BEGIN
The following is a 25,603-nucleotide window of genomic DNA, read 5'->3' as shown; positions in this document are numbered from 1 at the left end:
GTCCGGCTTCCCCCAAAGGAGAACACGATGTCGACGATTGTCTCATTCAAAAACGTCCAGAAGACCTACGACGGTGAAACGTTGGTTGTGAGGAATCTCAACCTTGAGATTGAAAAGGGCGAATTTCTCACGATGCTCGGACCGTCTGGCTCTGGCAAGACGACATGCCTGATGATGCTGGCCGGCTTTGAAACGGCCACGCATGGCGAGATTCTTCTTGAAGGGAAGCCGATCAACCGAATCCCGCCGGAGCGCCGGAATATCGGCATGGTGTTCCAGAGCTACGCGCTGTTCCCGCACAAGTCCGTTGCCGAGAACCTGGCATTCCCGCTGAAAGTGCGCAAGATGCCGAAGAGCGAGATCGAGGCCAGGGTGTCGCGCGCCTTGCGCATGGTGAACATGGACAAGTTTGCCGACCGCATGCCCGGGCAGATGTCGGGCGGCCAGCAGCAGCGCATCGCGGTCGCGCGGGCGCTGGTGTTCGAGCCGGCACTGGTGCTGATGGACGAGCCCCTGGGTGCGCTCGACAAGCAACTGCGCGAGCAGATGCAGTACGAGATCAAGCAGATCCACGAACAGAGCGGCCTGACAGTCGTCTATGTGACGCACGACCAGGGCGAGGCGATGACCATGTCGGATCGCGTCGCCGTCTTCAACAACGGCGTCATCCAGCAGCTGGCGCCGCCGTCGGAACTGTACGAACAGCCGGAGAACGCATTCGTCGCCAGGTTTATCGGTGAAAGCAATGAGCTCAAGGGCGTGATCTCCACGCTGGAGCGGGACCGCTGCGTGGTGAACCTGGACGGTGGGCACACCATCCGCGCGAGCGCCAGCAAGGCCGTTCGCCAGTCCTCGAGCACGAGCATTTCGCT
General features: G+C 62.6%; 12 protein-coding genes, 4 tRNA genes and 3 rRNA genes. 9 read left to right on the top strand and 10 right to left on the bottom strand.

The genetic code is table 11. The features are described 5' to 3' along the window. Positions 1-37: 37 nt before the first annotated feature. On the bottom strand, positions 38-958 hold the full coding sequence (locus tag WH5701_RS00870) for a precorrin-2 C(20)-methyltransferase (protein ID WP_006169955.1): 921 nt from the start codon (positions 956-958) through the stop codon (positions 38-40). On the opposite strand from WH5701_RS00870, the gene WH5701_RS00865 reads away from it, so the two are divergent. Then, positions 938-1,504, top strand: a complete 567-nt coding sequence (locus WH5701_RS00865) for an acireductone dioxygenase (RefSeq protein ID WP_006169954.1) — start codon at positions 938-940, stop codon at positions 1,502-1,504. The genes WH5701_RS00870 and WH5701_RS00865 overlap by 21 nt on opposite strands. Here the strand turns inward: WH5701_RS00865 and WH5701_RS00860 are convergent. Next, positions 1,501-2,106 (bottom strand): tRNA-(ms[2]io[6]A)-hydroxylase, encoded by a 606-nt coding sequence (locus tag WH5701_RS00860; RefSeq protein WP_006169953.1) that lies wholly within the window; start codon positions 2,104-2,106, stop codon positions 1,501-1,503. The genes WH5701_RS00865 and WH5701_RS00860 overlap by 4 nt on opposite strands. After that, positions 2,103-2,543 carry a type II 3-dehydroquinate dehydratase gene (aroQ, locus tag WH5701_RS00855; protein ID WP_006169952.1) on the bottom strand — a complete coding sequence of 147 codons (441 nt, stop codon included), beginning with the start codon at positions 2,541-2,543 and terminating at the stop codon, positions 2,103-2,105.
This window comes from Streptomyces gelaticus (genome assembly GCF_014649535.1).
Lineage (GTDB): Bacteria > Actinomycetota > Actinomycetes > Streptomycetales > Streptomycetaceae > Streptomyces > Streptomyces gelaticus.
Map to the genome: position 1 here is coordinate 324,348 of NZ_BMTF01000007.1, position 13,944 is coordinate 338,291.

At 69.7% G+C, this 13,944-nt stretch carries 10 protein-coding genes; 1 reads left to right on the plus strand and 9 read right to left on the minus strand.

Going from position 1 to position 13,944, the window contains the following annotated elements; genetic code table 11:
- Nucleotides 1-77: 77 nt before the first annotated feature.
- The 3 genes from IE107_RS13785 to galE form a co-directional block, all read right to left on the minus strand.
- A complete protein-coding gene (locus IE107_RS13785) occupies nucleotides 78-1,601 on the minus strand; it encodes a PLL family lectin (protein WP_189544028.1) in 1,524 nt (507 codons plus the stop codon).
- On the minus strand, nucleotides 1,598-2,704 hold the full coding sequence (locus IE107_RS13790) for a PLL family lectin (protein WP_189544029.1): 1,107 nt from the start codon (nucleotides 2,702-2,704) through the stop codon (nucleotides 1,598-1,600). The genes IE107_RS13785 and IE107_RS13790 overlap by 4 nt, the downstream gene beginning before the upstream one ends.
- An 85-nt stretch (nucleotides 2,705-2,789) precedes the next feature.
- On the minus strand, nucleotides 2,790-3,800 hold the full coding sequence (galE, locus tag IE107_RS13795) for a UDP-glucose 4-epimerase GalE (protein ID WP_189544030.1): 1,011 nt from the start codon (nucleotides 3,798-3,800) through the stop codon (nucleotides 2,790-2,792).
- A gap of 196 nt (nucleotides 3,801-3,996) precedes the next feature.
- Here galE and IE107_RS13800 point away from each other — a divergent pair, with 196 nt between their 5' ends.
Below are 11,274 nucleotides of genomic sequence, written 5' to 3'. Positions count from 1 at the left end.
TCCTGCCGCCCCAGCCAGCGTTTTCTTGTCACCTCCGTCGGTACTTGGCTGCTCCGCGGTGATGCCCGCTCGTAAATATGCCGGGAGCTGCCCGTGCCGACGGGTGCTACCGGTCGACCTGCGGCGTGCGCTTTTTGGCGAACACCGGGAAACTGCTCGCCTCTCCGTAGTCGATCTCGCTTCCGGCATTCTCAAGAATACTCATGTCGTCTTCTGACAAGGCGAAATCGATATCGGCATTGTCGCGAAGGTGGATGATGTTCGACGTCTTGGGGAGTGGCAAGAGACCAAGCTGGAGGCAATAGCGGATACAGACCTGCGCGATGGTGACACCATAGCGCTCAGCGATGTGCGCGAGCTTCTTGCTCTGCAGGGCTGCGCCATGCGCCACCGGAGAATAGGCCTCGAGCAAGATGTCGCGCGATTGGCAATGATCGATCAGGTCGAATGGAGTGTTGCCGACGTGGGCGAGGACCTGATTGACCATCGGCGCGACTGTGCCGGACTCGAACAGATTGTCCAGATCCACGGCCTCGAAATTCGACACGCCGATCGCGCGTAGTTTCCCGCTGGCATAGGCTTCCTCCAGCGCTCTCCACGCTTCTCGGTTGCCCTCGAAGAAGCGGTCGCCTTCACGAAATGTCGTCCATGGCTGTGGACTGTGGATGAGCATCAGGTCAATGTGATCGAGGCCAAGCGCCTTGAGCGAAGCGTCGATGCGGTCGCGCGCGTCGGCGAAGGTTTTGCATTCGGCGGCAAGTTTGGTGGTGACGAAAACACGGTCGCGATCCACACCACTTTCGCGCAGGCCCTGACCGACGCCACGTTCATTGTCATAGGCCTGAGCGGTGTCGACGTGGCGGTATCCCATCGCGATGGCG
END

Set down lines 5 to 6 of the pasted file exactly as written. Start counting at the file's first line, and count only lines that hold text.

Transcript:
This window comes from Streptomyces gelaticus (genome assembly GCF_014649535.1).
Lineage (GTDB): Bacteria > Actinomycetota > Actinomycetes > Streptomycetales > Streptomycetaceae > Streptomyces > Streptomyces gelaticus.